We often hear people say that diets don’t work, and there are a lot of articles and research out there that explain why this is true, for example this, this, and this. And yet, so many people continue to believe that if you have a fat body, then you can make ‘choices’ which will result in you having a body that is less fat. In other words, despite the research, we continue to believe that diets do work.
We are making Fattitude and I run Extraordinary Being and blog at feminist cupcake because I am trying to educate people about fatness. I am trying to get them to see that bodies are individual, some are fat, some are thin, some are healthy, some are unhealthy, some are short, some are tall, some are gay, black, white, brown, hetero, trans – it doesn’t matter. All bodies deserve kindness and respect.
There are a lot of incredible people coming together to Make Fattitude happen: What are your methods of networking to organize change?
To be honest, I just emailed or facebooked lots of people in the social justice/feminist/fat activist community. I know that sounds way too simple, but the these communities are open to supporting most projects that look to help educate the populace about fat shame and fat hatred. Occasionally – before the trailer was complete people were a little wary, supportive but wary. Now that we have finished the trailer most activists get right back to us.
That said, when we were filming the initial interviews we were not able to secure any interviews with male scholars or activists. This is one of our main goals for our next round of interviews. We absolutely want to have men in Fattitude and we will.
What advice do you have for beginning activists who are looking for their voices?
Find a mentor. Read everything. Start a blog. Write for established blogs. Comment on the work of others and listen when they comment back. Apply for scholarships to amazing programs for rising feminists, like those offered by Soapbox, Inc. Get out there and get learning because finding your voice is about knowing what you stand for.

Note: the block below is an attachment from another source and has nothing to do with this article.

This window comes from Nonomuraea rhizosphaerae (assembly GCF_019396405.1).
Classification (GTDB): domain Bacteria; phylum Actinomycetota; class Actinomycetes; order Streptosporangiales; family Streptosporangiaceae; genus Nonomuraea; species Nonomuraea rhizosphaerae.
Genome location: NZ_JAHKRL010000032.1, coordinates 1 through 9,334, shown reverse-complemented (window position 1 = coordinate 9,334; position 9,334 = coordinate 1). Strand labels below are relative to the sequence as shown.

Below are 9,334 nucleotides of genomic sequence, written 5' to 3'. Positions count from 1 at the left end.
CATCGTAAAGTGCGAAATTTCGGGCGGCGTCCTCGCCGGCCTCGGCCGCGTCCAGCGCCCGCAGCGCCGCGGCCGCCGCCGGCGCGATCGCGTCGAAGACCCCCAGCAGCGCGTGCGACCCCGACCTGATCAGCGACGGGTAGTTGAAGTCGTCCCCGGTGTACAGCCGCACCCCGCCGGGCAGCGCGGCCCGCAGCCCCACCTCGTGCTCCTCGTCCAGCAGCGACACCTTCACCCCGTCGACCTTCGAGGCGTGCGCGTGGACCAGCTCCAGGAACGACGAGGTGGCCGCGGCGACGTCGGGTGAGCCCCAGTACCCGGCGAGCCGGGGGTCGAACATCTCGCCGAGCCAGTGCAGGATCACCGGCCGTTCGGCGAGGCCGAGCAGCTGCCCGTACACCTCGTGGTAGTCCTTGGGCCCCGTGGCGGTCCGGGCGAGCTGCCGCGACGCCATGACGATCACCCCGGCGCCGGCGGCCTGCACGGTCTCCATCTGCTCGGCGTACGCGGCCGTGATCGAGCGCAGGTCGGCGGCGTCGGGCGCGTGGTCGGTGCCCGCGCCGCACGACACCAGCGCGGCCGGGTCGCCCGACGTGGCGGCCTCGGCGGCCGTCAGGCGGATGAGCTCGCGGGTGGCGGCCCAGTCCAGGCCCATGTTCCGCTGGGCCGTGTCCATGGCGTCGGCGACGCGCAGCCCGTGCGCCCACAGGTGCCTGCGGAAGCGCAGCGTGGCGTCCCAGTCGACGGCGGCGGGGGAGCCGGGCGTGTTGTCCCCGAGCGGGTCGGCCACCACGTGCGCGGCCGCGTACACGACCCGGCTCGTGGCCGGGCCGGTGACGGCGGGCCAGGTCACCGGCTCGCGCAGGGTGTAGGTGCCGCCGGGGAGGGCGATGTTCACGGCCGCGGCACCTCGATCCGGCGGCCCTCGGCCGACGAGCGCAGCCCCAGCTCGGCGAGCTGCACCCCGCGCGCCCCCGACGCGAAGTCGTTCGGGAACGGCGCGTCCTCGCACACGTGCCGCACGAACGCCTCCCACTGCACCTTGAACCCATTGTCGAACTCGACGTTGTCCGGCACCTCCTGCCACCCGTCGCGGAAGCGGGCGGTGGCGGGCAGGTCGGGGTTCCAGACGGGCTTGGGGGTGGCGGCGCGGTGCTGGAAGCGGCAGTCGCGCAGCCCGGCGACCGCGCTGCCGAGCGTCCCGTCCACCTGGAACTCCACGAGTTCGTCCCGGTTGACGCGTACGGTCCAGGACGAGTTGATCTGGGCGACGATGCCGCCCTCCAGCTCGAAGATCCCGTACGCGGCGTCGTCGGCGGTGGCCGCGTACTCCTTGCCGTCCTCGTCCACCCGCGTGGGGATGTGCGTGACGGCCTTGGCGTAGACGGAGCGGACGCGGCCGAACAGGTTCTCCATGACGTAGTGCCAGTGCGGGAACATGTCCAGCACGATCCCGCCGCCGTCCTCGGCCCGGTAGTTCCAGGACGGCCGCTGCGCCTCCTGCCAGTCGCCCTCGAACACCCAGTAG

What can we, the readers, do to help you make Fattitude happen?
1.) If you can, please donate to our Kickstarter. Every dollar counts.
2.) Share the Kickstarter on your social media feeds – facebook, twitter, personal blogs, etc. The more you post it the more likely we are to get exposure – and obviously, the more traffic we get, the more funds we can raise.
3.) Invite your friends to like our facebook page or tell your followers to like our facebook page. The facebook page is located at www.facebook.com/fattitudethemovie. On the right hand side of the page is a panel that says, “Invite Your Friends to like this page.” You click the words “see all” on the right hand side of the panel. A new box will open up and then you can click “invite” to invite anyone you feel comfortable inviting. Honestly, this is a tedious process, as you have to invite each friend individually – but we would be ever so thankful if you help us grow our community.
4.) Check out our web page and sign up for our mailing list: www.fattitudethemovie.com.
5.) If you know anyone you can contact or who you think we should contact about the kickstarter, please let us know. This could be anyone from a great blogger to a mainstream media outlet to a friend who you think might be interested. Raising this money is an important part of this process and we need all the exposure we can get!
Fattutude’s Kickstarter campaign will continue until Sun, May 25 2014 1:52 PM EDT.
Would you like to share the story of a feminist in your life? Email Btopia.Mag@gmail.com for more information.